Wednesday, November 30, 2011

Design Primer: Askhat's minotaur

Wednesday, November 30, 2011 7
On Christmas Eve, 2006 I was in Akita, a sleepy town in northern Japan, and posting on the internet.

I know this because yesterday a friend from polycount emailed to thank me for the advice I'd given him over the years, and he highlighted one thread in particular, which bears that date. While I'd like to think that him re-reading old posts of mine to his threads has to do with the endless wisdom one can glean from my writing, the truth is more prosaic. Askhat Mizambekov, aka conte, is an fellow game artist and polycounter (I particularly like his concept art) for whom English is a second language.
 He emailed me thanking me for advice I had given him five years ago that was a little outside his grasp of the language then, and so wanted to thank me after the fact. Other than this being quite a thoughtful gesture, it was also an interesting little window into my own artistic/design thought processes from five years ago.

Other than removing a number of exclamation marks ("An exclamation point is like laughing at your own joke" wrote Fitzgerald) and elaborating on a point or two, I present my same post from five years ago as a short primer on logically refining a character design, relevant for artists and game designers both.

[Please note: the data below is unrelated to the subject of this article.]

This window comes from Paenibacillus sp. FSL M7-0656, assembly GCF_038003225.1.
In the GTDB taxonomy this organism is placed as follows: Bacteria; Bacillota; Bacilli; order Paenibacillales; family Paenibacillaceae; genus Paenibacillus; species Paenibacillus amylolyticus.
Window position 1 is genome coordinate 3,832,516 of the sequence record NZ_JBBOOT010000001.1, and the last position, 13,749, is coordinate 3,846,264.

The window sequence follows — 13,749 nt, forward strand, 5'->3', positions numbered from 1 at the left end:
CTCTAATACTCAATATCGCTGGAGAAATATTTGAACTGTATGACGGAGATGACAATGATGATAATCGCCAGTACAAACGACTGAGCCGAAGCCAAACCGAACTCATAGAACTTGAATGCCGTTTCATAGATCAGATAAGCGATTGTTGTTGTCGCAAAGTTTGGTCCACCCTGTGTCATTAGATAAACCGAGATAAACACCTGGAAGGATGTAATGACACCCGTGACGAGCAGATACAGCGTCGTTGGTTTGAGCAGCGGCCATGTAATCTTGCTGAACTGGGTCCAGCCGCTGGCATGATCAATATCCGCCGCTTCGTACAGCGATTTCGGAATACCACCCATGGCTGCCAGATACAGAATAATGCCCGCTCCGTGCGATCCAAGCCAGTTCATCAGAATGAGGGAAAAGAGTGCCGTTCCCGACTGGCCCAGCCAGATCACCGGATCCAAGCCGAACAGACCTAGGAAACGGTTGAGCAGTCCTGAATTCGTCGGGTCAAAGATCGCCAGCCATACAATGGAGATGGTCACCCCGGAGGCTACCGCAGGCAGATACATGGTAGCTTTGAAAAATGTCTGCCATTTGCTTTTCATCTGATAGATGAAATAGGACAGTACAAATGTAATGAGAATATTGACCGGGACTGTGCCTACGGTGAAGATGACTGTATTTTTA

Pictured: my illustration for this article about Askhat's minotaur,
not actually his (or my) concept of a minotaur. Wouldn't be very useful as a concept,
 now would it? Where's the rest of him? Is that the star brush from Photoshop?

Sorry Askhat, I am currently in northern Japan and have no access to a scanner or Wacom tablet. Luckily for you, Eric looks to have been on a rather inspired painting streak and has provided some good input on designing the armor and some coloration ideas. Nice paintover, Eric!
I'll do what I can, though: One of the best (and easiest) ways to refine a concept is to think it through logically. Ask what this Minotaur is all about. Where did it come from? Is it a dumb beast, or intelligent in its own right? Does it have a master? If you give yourself an answer to a few of these questions, you can make your concept a whole lot more interesting. Form follows function, right?